Are we living in a Church that has affected the faith of good people?
First, Vatican II promulgated events that appeared to create discontent among some of the clergy who thought that priests would be allowed to marry. When this did not occur many of them were ready to leave, and some did. Latin Mass enthusiasts became upset when the Mass used the vernacular in lieu of Latin only, and the altar was turned towards the congregation insisting on more response from the people. Even the restoration of the Permanent Diaconate which failed in Vatican I was grossly misunderstood in the early years following Vatican II. I remember that we were called Lay deacons. Some priests struggled with this part of Holy Orders for married men. The laity for the most part became elated since they were now recognized as an important segment of the active Church. But there were those who revolted at change. Their Church stood without interference for over a hundred years. Now look what they’ve done.
However, we are in a Church that must move ahead. Pope St. John XXIII had it right when he opened the windows of the Church and let the fresh air in, removing the cobwebs and old ideas letting the Holy Spirit be felt and alive in a dying institution. All of us are an integral part of God’s Plan to share His life and love with us. Change, if it is done in a way that brings us closer to God, is essential. I remember a priest friend of mine who was pastor for three local worship sites being combined into one parish responded to a woman at a general meeting when she said she hated change. He asked her how she got to the meeting; on a horse?
Change will always have an effect on everyone. Some will embrace it, while others will reject it. Right now in our local Diocese of Pittsburgh many parishes have been merged into groupings with priests and deacons being shuffled around. A new experience for them but part of the reorganization of man power where needed to establish a more cohesive use of the clergy.
A second issue that no doubt has had a devastating effect on the clergy and laity was the scandal from sexual abuse by priests and deacons. Many bishops have been accused of covering up known pedophiles. I had ministered with some of those accused and it left me with an empty feeling when they were revealed. Countless lay people left the church, withheld monies, and were protesting with disbelief and vowed to quit the Catholic Church. I pray daily that those who left will return, but their hurt is so deep that I fear a large number may never return. Some have and I thank God for their willingness to forgive those responsible.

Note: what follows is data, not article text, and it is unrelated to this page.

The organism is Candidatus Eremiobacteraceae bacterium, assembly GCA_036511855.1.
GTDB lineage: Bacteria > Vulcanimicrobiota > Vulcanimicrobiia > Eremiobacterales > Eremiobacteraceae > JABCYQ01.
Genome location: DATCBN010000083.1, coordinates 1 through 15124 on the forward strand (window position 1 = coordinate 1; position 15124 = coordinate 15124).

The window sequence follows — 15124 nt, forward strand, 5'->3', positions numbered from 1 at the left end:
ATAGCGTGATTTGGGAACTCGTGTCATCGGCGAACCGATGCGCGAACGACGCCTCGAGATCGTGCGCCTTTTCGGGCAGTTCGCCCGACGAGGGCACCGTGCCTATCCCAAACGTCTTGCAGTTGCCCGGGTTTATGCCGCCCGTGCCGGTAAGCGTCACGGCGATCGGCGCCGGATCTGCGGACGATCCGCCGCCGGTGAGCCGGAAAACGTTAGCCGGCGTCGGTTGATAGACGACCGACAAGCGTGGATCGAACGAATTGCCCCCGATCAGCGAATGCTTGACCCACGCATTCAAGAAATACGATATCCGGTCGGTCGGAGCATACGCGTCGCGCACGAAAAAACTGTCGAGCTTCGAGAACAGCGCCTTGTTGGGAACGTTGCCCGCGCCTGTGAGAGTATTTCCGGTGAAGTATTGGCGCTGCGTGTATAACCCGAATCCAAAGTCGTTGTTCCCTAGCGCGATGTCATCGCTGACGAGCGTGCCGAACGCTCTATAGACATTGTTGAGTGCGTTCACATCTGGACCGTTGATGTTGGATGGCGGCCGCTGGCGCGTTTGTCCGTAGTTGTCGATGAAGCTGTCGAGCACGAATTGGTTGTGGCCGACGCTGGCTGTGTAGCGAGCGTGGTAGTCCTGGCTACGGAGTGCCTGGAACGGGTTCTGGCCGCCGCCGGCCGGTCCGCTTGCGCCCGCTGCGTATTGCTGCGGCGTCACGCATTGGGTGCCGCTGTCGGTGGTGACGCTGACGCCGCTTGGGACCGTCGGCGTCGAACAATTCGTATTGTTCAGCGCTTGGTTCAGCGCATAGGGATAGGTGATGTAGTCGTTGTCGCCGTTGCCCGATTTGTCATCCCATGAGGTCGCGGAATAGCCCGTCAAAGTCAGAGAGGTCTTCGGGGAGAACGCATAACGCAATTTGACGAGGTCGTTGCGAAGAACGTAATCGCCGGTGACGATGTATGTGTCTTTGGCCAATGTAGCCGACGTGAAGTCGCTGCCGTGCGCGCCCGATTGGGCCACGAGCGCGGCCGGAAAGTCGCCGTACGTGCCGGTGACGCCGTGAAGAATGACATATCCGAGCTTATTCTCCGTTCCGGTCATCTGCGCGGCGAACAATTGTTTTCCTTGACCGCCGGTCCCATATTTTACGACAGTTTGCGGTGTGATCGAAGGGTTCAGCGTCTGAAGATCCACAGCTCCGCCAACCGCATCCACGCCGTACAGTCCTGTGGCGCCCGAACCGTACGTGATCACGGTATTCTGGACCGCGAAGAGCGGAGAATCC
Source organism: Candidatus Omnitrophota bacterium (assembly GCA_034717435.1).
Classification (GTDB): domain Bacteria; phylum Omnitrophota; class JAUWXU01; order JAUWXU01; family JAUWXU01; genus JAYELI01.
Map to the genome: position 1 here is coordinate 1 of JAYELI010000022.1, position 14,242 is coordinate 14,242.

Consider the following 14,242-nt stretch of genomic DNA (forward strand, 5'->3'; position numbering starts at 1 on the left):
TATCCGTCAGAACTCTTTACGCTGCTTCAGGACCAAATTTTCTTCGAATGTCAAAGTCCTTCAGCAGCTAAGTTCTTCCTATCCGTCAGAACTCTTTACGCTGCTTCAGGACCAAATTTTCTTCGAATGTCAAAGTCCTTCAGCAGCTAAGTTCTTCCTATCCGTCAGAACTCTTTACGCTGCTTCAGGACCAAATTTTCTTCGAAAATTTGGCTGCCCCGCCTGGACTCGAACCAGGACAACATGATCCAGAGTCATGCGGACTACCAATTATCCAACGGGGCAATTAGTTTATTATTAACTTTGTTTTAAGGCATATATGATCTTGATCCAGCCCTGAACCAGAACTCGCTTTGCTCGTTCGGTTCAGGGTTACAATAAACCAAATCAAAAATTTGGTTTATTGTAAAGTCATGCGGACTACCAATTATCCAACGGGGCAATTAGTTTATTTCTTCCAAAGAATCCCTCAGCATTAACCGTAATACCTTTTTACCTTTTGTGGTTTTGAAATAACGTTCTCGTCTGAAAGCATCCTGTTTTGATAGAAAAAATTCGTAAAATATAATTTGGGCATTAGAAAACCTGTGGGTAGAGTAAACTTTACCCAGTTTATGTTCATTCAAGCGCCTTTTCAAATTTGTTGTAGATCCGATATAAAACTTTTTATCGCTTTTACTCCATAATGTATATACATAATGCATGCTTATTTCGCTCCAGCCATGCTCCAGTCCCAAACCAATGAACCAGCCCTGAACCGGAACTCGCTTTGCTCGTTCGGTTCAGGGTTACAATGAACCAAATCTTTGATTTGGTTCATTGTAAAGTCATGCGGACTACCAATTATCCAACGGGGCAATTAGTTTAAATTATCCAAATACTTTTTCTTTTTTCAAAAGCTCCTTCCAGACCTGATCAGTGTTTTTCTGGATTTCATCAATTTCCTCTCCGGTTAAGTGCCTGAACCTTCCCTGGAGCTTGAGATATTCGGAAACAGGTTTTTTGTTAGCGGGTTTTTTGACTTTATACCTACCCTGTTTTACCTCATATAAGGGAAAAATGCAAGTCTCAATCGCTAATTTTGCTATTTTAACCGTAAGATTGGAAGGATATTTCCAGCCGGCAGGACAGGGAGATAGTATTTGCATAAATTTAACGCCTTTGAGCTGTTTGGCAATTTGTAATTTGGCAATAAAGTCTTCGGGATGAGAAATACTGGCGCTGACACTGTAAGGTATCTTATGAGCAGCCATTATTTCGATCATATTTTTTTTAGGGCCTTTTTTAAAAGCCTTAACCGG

The third incident that has had a very negative effect is the Corona Virus. Church doors became locked for fear of people contracting this ugly and devastating virus because of close contact with others. Little by little some solutions are being tried to get the Sacraments to the people. But, too many are unable to get to limited Mass schedules and since the obligation has been temporarily removed, there will be those who may not return. It is unfortunate that far too many attended Mass regularly because it was obligatory. Now, with the requirement to attend Mass has been lifted, those who attended to meet an obligation may never return. This is sad. Yet, we must pray for them and welcome the rest back with open arms.
Vatican II is alive and a very positive structure of the Church. Will more changes that may be necessary occur in the future? I am certain they will present themselves as need be. However, we must make sure that the changes do not become changes for the sake of change. St. John XXIII didn’t call for a council just for change. He allowed the Holy Spirit to be his guide. We must also use God’s Presence in the same way.
Scandals in the Church are not new. Hopefully the Magisterium of the Church will always confront the bad apples and correct them as needed.
A new way of living with this Covid-19 may be with us for who knows how long. Adaption to meeting new precautions for all social events, church as well as secular, will become a different type of life for all of us. We must not lose our faith in the challenges that confront us. That may be the only affirmation that God has not forgotten us. Without faith we are destined to succumb from change, scandal, and unknown diseases.
Ralph B. Hathaway, Summer 2020